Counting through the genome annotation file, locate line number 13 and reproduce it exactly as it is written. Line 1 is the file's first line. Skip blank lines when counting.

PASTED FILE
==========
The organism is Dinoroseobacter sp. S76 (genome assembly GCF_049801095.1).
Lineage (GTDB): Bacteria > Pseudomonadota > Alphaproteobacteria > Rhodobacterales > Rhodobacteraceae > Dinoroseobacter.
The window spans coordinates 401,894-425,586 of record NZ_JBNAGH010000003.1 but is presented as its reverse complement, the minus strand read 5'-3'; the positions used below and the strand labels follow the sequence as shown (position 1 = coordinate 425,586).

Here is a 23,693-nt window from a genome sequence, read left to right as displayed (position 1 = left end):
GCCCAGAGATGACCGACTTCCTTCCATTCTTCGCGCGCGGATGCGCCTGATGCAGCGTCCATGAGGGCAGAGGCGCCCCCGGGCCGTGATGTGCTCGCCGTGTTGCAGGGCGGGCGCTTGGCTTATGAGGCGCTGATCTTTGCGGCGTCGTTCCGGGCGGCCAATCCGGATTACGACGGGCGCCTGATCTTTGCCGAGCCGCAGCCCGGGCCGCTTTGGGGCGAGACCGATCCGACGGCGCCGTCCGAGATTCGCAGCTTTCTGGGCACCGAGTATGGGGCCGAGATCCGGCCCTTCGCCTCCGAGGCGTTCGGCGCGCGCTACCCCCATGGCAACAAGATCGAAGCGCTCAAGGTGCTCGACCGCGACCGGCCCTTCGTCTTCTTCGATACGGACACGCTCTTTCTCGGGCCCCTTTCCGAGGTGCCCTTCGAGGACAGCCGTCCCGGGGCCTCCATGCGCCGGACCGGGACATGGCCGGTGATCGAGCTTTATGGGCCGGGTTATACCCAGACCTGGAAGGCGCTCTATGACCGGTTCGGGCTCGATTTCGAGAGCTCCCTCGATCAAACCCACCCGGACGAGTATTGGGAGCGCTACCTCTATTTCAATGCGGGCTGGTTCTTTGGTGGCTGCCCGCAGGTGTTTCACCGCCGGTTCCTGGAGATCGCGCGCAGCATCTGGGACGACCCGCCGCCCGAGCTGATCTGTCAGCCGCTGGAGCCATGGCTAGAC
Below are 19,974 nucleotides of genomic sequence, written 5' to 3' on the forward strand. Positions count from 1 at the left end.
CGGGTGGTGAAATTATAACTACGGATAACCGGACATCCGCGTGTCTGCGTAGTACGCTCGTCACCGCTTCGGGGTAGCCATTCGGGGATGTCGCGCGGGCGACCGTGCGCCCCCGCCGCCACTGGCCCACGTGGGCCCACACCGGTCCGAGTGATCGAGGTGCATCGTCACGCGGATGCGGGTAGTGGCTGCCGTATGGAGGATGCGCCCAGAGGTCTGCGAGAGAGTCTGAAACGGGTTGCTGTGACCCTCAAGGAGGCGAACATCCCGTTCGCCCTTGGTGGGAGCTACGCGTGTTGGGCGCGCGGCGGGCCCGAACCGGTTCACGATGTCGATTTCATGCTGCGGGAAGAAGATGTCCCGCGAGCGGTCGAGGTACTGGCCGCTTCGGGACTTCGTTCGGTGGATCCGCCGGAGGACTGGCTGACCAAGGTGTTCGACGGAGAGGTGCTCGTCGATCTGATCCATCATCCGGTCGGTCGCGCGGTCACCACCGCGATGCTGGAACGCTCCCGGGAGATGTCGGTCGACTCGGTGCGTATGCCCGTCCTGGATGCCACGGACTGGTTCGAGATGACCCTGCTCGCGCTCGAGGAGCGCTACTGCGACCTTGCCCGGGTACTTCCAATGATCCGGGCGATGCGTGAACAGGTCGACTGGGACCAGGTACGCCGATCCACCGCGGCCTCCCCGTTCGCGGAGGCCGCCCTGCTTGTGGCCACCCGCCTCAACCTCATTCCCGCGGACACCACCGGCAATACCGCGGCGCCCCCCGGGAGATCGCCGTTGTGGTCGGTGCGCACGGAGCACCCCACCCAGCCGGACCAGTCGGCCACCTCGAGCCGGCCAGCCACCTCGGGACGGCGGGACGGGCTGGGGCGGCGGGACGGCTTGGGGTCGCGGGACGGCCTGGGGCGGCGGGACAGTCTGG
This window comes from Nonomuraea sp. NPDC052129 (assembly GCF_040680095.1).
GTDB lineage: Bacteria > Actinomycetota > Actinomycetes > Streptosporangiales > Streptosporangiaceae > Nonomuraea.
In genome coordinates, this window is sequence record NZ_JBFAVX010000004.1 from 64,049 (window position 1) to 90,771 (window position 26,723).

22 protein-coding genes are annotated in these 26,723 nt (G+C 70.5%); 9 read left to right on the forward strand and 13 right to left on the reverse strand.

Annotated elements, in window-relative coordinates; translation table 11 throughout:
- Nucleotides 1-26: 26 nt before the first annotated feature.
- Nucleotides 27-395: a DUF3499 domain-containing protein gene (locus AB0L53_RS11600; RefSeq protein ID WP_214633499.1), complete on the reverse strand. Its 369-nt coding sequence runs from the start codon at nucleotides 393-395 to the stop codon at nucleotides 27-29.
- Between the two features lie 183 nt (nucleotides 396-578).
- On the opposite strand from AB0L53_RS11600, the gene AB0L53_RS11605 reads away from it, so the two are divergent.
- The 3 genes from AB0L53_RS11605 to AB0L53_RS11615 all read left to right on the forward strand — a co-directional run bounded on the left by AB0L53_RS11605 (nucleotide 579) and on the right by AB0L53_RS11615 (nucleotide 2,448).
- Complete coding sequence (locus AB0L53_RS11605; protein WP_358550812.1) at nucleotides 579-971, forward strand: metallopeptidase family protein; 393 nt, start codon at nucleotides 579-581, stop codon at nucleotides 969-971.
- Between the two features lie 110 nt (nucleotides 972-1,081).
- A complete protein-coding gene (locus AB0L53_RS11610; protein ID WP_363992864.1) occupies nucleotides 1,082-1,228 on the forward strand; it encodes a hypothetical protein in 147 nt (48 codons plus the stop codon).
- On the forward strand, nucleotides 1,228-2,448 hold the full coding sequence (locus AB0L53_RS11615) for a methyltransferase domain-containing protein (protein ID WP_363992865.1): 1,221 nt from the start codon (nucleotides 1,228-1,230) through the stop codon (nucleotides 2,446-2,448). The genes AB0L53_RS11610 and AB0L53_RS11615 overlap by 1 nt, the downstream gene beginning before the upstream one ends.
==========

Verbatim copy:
- Nucleotides 1-26: 26 nt before the first annotated feature.